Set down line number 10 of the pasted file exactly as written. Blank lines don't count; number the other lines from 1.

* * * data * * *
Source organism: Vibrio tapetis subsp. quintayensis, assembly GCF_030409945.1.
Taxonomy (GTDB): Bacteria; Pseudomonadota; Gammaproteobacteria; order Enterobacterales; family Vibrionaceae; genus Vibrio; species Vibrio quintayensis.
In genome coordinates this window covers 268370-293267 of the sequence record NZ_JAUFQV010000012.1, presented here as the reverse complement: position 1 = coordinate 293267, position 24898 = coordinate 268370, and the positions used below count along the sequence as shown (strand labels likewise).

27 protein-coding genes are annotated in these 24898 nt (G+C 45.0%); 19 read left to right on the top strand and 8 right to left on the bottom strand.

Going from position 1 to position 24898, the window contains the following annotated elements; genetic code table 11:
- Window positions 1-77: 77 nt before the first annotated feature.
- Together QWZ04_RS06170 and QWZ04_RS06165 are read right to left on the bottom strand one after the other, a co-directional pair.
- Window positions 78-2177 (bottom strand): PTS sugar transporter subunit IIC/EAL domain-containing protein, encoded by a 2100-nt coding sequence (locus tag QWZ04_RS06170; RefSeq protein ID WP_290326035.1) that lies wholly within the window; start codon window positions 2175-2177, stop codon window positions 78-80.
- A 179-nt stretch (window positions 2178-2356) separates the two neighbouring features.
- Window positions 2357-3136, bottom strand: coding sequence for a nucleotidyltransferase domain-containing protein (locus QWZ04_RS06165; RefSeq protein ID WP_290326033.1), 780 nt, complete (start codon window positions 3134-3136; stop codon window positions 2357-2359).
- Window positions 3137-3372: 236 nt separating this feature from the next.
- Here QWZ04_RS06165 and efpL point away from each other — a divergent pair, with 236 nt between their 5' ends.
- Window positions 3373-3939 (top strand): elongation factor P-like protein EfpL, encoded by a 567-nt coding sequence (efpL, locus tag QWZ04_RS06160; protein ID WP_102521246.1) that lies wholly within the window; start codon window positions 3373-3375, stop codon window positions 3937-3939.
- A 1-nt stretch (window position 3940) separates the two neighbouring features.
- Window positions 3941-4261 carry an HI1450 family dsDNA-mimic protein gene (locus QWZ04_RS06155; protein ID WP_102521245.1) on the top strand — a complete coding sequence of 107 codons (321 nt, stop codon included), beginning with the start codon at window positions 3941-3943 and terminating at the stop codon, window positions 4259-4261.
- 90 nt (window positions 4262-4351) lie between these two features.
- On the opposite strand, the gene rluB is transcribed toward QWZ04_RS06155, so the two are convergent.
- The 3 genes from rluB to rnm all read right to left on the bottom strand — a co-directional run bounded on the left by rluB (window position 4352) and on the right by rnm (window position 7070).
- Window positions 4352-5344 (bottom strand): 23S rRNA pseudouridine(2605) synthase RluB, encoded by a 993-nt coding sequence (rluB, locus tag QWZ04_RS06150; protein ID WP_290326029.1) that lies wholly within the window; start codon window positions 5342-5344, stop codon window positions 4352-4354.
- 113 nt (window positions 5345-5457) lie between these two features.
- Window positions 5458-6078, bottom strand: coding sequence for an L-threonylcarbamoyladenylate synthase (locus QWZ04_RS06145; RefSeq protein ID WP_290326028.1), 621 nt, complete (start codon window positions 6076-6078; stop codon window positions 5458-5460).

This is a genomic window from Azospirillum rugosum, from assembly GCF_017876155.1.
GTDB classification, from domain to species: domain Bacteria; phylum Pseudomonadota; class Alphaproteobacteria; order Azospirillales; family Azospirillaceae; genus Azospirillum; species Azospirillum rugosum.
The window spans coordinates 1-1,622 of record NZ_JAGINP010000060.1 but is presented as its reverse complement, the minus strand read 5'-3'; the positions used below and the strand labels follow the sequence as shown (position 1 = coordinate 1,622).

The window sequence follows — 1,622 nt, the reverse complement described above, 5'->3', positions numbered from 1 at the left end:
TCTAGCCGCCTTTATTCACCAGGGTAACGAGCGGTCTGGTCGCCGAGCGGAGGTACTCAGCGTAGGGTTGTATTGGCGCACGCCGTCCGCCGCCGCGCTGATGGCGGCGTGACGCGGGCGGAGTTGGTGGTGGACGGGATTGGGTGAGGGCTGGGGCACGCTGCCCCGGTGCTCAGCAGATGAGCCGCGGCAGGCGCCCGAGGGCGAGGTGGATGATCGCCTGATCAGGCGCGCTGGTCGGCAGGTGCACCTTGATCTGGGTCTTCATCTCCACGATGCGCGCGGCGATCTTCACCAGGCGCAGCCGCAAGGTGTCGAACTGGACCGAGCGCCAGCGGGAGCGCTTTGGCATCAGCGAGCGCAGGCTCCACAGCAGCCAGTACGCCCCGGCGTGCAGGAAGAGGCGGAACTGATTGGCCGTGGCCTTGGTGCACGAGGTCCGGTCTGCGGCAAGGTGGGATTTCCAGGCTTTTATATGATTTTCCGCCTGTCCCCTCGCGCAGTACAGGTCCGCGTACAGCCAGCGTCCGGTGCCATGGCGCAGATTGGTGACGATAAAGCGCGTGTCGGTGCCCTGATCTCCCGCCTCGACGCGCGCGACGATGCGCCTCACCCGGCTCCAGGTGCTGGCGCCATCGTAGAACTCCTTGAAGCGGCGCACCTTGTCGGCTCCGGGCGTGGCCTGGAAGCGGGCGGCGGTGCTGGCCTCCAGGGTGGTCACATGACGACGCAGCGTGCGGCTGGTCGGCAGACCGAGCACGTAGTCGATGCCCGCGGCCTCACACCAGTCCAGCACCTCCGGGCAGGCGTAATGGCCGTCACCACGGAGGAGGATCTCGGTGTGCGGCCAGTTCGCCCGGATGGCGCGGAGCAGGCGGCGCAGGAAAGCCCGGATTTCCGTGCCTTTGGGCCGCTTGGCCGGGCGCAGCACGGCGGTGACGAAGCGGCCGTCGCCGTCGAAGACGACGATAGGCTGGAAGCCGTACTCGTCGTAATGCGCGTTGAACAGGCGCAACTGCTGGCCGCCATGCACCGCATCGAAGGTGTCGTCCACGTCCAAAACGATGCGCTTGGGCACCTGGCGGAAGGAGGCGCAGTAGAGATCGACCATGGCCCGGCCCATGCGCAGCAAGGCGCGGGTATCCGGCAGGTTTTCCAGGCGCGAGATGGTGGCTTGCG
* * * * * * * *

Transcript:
- Window positions 2357-3136, bottom strand: coding sequence for a nucleotidyltransferase domain-containing protein (locus QWZ04_RS06165; RefSeq protein ID WP_290326033.1), 780 nt, complete (start codon window positions 3134-3136; stop codon window positions 2357-2359).